Wednesday, March 18, 2015


One of the Journals I sometimes purchase is "Parabola: Where Spiritual Traditions Meet." Each issue has a primary theme that is explored through many different religious and spiritual traditions. Some of the themes over the years have been: Silence, Home, Birth & Rebirth, The Heart, Forgiveness, Nature, Suffering, etc. One of the issues centers on "Wisdom."

One of the more thought provoking articles in the "Wisdom" issue is written by the poetry editor of the journal. He raises the question of where wisdom resides and the relationship of wisdom to knowledge. He writes, "Wisdom does not loom large in the modern psyche. It has been replaced by knowledge … It is strictly about things and the manipulation of them; and unsurprisingly, it's directed outwardly, towards the technologies of life and not their meanings. So we have many people who, externally speaking, are able but not wise; active but not prudent. And perhaps this defines our society and our age as much as any other set of words; activity without prudence, or, imprudent doing."

We see this imprudent activity all around us. There is an utter compulsion for productivity, for doing more; for growth, for bigger and better everything; for progress and development; for larger GDP and greater energy security and more distractions in more glamorous products that promise more health and happiness; ultimately, all of them, leaving us more or less unsatisfied and wanting more. And then when our time on earth ends, we wonder what it was all about. We ask "what did it all mean," a wisdom question.

Indigenous cultures understood that one should resist doing anything without considering the impact on the seventh generation. Today such an idea is considered outdated; a sign of a civilization that was slow to progress and having a poor work ethic.

So small towns like Brookings, where I live, that are able to sustain and support an excellent public infrastructure and many other amenities of small town life, are culturally compelled to grow, beyond what they can plan for and afford. It's all in the name of economic development. And you have horror stories like Williston, North Dakota. It's really de-development when you have rents higher than anywhere in the nation.

In Williston, a 700 square foot one bedroom apartment costs on average $2,394 a month. That's more than New York City at $1,504 or Los Angeles at $1,411. The population of the community has doubled since the 2010 census. I assume this is the kind of growth decision makers in my own state are hoping for, should oil money follow the Keystone tar sands pipeline into South Dakota. It will surely be a big boom for some and a big bust for many.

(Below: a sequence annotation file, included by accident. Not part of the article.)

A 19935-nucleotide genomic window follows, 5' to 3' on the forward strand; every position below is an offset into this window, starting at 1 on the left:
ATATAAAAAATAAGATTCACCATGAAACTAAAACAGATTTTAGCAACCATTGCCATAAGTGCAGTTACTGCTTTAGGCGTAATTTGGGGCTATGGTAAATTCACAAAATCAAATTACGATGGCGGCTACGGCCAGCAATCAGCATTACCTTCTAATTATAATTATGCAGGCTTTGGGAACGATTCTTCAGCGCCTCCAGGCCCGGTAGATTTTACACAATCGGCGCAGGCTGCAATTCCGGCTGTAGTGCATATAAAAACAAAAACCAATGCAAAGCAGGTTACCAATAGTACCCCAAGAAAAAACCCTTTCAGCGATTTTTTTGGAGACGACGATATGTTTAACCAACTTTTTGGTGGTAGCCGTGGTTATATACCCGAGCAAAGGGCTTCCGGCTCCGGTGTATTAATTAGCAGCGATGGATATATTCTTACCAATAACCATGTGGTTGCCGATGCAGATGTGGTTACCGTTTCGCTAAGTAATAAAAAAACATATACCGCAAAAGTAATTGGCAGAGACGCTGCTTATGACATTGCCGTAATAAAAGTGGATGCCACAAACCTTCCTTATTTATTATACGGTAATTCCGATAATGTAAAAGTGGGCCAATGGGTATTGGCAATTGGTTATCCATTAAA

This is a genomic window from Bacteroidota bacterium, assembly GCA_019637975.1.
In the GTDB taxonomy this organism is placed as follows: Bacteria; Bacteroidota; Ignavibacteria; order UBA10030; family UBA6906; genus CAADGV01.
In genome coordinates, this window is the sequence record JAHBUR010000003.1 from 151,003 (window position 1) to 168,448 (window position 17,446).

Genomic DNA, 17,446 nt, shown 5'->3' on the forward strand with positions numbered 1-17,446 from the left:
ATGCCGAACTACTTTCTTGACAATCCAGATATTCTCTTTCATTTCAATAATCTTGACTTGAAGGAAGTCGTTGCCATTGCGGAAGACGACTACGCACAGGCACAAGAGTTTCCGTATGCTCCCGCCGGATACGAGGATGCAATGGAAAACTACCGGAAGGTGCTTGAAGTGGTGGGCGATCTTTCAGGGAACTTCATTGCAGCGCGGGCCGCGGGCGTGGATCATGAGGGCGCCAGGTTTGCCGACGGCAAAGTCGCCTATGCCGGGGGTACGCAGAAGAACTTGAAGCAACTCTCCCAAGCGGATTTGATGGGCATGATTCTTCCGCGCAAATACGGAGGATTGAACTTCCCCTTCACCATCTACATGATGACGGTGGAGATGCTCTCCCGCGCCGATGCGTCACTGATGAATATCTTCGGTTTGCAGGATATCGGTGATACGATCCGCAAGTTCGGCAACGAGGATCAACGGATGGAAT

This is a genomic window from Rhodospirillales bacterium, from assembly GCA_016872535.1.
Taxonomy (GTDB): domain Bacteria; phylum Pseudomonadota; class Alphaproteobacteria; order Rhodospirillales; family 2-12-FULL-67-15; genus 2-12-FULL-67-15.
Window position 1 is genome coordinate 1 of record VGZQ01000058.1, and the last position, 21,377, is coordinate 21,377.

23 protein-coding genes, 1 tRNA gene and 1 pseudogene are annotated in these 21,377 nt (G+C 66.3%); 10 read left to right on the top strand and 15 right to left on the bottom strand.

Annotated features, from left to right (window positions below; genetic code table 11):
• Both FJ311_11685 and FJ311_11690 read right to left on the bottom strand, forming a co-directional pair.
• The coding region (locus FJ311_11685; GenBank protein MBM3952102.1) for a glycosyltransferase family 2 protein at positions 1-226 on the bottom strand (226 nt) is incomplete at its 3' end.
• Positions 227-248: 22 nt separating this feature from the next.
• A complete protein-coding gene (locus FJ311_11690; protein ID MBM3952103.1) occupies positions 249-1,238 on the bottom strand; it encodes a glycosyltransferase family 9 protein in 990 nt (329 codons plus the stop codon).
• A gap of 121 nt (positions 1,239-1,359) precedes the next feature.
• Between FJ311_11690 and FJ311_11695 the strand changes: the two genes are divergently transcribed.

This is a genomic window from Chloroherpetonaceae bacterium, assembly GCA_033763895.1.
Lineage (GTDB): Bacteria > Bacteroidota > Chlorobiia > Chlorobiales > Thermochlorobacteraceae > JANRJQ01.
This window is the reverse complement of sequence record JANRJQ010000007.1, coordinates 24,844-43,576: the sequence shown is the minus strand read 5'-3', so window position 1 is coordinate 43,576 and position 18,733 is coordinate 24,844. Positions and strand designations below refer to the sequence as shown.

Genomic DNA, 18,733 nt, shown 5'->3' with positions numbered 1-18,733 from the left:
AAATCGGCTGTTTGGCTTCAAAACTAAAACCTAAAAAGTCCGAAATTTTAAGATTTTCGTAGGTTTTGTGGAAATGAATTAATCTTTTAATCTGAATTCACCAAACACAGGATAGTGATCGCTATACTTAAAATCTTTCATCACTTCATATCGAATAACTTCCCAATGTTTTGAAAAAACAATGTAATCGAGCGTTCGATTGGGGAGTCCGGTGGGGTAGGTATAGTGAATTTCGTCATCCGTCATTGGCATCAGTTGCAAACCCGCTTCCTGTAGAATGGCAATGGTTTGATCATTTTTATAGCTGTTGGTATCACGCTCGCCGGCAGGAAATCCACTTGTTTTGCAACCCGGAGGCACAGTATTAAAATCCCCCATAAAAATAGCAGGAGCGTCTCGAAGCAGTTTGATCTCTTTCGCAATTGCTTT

For me, I'd rather have less fossil fuels, not more. I think we would be better off with smaller class sizes in our schools, not larger. And why would we want to put more and stronger toxic pesticides on our fields, rather than finding ways to use less? Is more really always better?

This emphasis on activity and growth is also evident in the recent decision by our State Senate to put an unexpected nest egg of unclaimed bank accounts and other assets, worth $30 million, into the Building South Dakota Fund. The emphasis will be on projects costing $20 million or more. 

In the meantime, we can't afford to make sure our own citizens, close to 50,000 of them, have adequate access to health care through the medicaid program. And we apparently can't afford to aid another 70,000 of our citizens to access health insurance where they would receive tax credits. Not to say anything about the continual penny pinching when it comes to education.

There's a difference when development asks the "why" question first and foremost. With "why," there's an innate orientation to considering things that have meaning. These days, it's simply a "how" question, and involves making more money.

There's amazing irony to me in a run away economy, addicted to consuming and devouring everything, mirrored in our national health. Cancer, a run away disease that consumes us all, continues to devastate our families and communities,. Cancer cells eat ravenously, just like our addictive economy and culture. Why is there this similarity?

To make prudent decisions is the essence of wisdom. And prudent decisions derive from foresight, from paying attention. As the writer in Parabola says, "attention is born from within, not from outward circumstances; … attention is of a divine origin, not a worldly one."

I'm afraid the internal life, the residence of wisdom, has gone the way of everything else in a throw-away culture. That's not sustainable! 

We need wisdom as badly as we need knowledge. We need the cultivation of an internal spiritual life. We need to revisit the important questions of meaning. We need to ask again the questions of earlier generations, of what truly sustains us, and what will sustain our children and grandchildren for many generations to come.

Carl Kline

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